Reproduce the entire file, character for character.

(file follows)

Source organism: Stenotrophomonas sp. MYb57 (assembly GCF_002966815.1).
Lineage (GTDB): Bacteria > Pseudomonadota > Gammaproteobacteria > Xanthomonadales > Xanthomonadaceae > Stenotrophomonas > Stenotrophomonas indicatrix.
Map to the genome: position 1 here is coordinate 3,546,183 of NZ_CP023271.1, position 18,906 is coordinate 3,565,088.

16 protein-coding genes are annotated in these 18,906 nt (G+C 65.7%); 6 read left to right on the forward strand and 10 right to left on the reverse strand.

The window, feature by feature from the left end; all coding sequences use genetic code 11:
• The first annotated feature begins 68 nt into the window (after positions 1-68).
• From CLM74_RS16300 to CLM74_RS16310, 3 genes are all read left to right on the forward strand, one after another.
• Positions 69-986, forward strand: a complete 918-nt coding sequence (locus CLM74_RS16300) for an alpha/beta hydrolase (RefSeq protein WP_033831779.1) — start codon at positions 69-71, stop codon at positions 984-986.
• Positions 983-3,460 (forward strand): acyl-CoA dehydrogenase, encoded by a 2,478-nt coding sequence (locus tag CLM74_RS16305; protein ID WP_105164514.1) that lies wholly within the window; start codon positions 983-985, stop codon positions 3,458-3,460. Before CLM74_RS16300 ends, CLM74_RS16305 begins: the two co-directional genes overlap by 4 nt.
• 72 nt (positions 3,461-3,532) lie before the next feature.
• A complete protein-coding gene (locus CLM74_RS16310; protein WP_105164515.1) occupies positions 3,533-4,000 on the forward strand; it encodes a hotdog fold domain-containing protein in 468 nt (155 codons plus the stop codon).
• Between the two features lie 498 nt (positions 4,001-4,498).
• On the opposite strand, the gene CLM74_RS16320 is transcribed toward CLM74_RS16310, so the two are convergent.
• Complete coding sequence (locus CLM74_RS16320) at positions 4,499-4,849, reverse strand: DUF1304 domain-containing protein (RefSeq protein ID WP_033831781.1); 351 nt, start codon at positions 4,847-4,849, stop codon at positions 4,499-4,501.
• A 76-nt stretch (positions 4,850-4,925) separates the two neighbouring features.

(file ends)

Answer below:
Source organism: Stenotrophomonas sp. MYb57 (assembly GCF_002966815.1).
Lineage (GTDB): Bacteria > Pseudomonadota > Gammaproteobacteria > Xanthomonadales > Xanthomonadaceae > Stenotrophomonas > Stenotrophomonas indicatrix.
Map to the genome: position 1 here is coordinate 3,546,183 of NZ_CP023271.1, position 18,906 is coordinate 3,565,088.

16 protein-coding genes are annotated in these 18,906 nt (G+C 65.7%); 6 read left to right on the forward strand and 10 right to left on the reverse strand.

The window, feature by feature from the left end; all coding sequences use genetic code 11:
• The first annotated feature begins 68 nt into the window (after positions 1-68).
• From CLM74_RS16300 to CLM74_RS16310, 3 genes are all read left to right on the forward strand, one after another.
• Positions 69-986, forward strand: a complete 918-nt coding sequence (locus CLM74_RS16300) for an alpha/beta hydrolase (RefSeq protein WP_033831779.1) — start codon at positions 69-71, stop codon at positions 984-986.
• Positions 983-3,460 (forward strand): acyl-CoA dehydrogenase, encoded by a 2,478-nt coding sequence (locus tag CLM74_RS16305; protein ID WP_105164514.1) that lies wholly within the window; start codon positions 983-985, stop codon positions 3,458-3,460. Before CLM74_RS16300 ends, CLM74_RS16305 begins: the two co-directional genes overlap by 4 nt.
• 72 nt (positions 3,461-3,532) lie before the next feature.
• A complete protein-coding gene (locus CLM74_RS16310; protein WP_105164515.1) occupies positions 3,533-4,000 on the forward strand; it encodes a hotdog fold domain-containing protein in 468 nt (155 codons plus the stop codon).
• Between the two features lie 498 nt (positions 4,001-4,498).
• On the opposite strand, the gene CLM74_RS16320 is transcribed toward CLM74_RS16310, so the two are convergent.
• Complete coding sequence (locus CLM74_RS16320) at positions 4,499-4,849, reverse strand: DUF1304 domain-containing protein (RefSeq protein ID WP_033831781.1); 351 nt, start codon at positions 4,847-4,849, stop codon at positions 4,499-4,501.
• A 76-nt stretch (positions 4,850-4,925) separates the two neighbouring features.